TRADE UNCERTAINTY RISING IN NIGERIA, SAYS IMF
The International Monetary Fund has expressed concern over the rise in trade uncertainty in Nigeria and many other economies amid the escalating trade tensions between the United States and China. The IMF said on Monday that rising trade uncertainty was cited as a driving factor for “sluggish global growth” in the current issue of its World Economic Outlook, which described the state of the world economy.
While unveiling a new index that tracks trade uncertainty across 143 countries, the Washington-based fund described the World Trade Uncertainty index as “the first effort to create a trade uncertainty index for a large set of advanced and developing economies.” The index shows increased uncertainty starting around the third quarter of 2018, coinciding with tariff increases by the US and China. It then declined in the Q4 2018 as both countries announced a deal to halt the escalation of tariffs in December.
It, however, significantly spiked again in Q1 2019 following a substantial expansion of tariffs. “Globally, the trade policy uncertainty index is rising sharply, having been stable at low levels for about 20 years,” the IMF said. Based on the fund’s estimates, the increase in trade uncertainty observed in the Q1 2019 could be enough to reduce global growth by up to 0.75 percentage point in 2019.
The level of trade uncertainty in Nigeria increased from zero per cent in the third and fourth quarters of 2018 to 11.25 per cent in the first quarter of this year. It stood at 6.24 per cent in the second quarter, compared to the global level of three per cent. The level of trade uncertainty in Angola, Africa’s second largest oil producer after Nigeria, was put at 7.97 per cent in Q2 2019, down from 11.85 per cent in Q1. In Ghana and South Africa, the levels of trade of uncertainty stood at zero per cent and 5.81 per cent in Q2 respectively.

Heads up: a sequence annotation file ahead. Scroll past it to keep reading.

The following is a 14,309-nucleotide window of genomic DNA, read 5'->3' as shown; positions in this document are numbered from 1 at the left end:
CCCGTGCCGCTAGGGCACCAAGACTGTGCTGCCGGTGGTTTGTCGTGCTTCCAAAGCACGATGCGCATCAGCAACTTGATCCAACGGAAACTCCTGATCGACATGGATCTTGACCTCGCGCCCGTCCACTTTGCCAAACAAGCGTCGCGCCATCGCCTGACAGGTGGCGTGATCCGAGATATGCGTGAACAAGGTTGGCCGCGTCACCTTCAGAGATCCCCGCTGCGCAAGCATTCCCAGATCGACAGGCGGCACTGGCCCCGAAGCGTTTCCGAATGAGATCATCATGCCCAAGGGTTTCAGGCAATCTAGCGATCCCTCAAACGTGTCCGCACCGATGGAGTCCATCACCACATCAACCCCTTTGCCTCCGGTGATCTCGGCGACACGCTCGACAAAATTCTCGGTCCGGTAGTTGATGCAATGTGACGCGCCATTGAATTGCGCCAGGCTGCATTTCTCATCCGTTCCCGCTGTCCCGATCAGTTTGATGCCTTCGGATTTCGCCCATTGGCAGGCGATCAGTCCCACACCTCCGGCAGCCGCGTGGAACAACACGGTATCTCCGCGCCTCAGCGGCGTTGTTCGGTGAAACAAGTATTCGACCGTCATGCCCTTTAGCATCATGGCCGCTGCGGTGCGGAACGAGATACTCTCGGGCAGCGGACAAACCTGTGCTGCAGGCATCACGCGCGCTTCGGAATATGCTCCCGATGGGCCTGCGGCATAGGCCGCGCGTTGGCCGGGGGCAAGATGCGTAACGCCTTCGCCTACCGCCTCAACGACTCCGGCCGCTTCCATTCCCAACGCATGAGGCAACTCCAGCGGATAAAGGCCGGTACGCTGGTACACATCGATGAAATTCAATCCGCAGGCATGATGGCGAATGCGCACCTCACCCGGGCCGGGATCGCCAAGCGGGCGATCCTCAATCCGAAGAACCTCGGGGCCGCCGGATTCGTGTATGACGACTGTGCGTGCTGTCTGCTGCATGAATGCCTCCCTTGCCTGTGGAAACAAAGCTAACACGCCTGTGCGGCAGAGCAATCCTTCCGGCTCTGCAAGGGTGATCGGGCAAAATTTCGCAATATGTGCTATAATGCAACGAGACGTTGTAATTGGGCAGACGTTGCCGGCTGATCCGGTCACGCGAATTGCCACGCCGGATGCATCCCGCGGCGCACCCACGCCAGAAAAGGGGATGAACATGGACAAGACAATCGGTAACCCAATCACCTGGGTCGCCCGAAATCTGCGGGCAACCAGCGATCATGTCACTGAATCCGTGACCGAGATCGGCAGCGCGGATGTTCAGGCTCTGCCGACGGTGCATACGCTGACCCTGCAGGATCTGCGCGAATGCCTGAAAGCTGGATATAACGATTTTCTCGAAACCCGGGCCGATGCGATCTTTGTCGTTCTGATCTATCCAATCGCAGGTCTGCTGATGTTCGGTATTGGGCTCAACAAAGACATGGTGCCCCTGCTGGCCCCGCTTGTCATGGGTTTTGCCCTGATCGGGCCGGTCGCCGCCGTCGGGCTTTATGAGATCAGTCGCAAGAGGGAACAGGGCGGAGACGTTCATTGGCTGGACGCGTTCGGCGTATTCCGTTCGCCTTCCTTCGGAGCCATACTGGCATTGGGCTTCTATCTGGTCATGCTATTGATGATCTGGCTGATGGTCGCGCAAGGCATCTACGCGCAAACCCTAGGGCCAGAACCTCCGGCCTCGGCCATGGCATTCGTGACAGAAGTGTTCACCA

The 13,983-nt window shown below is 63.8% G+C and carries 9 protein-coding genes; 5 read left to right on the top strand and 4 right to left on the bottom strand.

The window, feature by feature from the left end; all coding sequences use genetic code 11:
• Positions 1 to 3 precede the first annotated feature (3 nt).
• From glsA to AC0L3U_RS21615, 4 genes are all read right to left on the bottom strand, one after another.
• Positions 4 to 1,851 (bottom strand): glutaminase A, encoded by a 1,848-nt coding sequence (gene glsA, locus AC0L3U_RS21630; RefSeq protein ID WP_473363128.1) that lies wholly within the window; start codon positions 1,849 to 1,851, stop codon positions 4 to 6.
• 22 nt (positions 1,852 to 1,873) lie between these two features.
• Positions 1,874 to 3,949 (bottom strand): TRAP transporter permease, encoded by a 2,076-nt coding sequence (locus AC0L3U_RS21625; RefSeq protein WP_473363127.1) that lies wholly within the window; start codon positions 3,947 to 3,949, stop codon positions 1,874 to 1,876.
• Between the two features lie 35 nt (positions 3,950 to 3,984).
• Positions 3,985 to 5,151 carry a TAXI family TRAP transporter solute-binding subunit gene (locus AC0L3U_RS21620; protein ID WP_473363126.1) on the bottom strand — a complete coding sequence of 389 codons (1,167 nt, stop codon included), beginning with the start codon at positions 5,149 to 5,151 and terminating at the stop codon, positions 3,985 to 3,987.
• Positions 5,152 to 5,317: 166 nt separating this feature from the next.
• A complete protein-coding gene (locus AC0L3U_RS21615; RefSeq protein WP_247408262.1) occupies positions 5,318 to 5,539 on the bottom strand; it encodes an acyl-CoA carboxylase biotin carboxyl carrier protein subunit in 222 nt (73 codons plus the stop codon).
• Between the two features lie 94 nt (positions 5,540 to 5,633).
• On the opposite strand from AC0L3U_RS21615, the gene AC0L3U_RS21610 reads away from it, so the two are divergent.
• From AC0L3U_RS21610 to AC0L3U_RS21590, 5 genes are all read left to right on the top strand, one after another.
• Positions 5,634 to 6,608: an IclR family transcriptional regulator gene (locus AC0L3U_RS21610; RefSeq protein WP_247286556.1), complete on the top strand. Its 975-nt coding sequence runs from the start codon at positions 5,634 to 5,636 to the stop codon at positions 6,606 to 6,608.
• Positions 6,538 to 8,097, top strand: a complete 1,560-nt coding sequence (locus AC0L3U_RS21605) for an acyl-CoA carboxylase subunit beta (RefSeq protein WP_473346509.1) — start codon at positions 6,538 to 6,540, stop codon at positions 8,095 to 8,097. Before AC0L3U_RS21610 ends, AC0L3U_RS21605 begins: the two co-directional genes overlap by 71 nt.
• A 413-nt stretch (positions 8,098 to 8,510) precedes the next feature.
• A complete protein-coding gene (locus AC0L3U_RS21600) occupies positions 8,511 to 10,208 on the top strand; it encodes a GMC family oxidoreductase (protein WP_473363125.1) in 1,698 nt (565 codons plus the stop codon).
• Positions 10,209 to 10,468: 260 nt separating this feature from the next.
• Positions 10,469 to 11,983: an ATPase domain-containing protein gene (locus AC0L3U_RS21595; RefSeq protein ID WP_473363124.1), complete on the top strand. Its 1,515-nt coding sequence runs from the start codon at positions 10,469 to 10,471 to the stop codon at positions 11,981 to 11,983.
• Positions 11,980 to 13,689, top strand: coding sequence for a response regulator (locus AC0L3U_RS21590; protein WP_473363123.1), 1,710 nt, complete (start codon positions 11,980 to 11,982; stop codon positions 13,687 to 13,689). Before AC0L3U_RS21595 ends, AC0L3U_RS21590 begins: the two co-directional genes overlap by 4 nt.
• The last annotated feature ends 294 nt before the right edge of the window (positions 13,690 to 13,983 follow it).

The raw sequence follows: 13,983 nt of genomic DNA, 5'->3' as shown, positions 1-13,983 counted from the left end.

The IMF said high levels of trade uncertainty had been recorded in key US trading partners such as Canada, Mexico, Japan, and large European economies, and in many other countries geographically close to the US and China. The level of trade uncertainty in the US rose to 25.67 per cent in Q2 2019 from 20.59 per cent in Q1, while that of China increased to 28.53 per cent in Q2 from 10.23 per cent in Q1.
The levels of trade uncertainty in the United Kingdom, Saudi Arabia, Russia and India stood at 3.78 per cent, 7.89 per cent, 8.21 per cent and 6.23 per cent respectively. “The recent rise in the uncertainty index has been felt the most in the Western Hemisphere, followed by Asia-Pacific and Europe. In contrast, trade uncertainty remains moderately low in the Middle East, Central Asia, and Africa. Advanced economies show the highest trade uncertainty, followed by emerging markets. While rising, trade uncertainty remains, on average, at low levels in low-income economies,” the IMF said.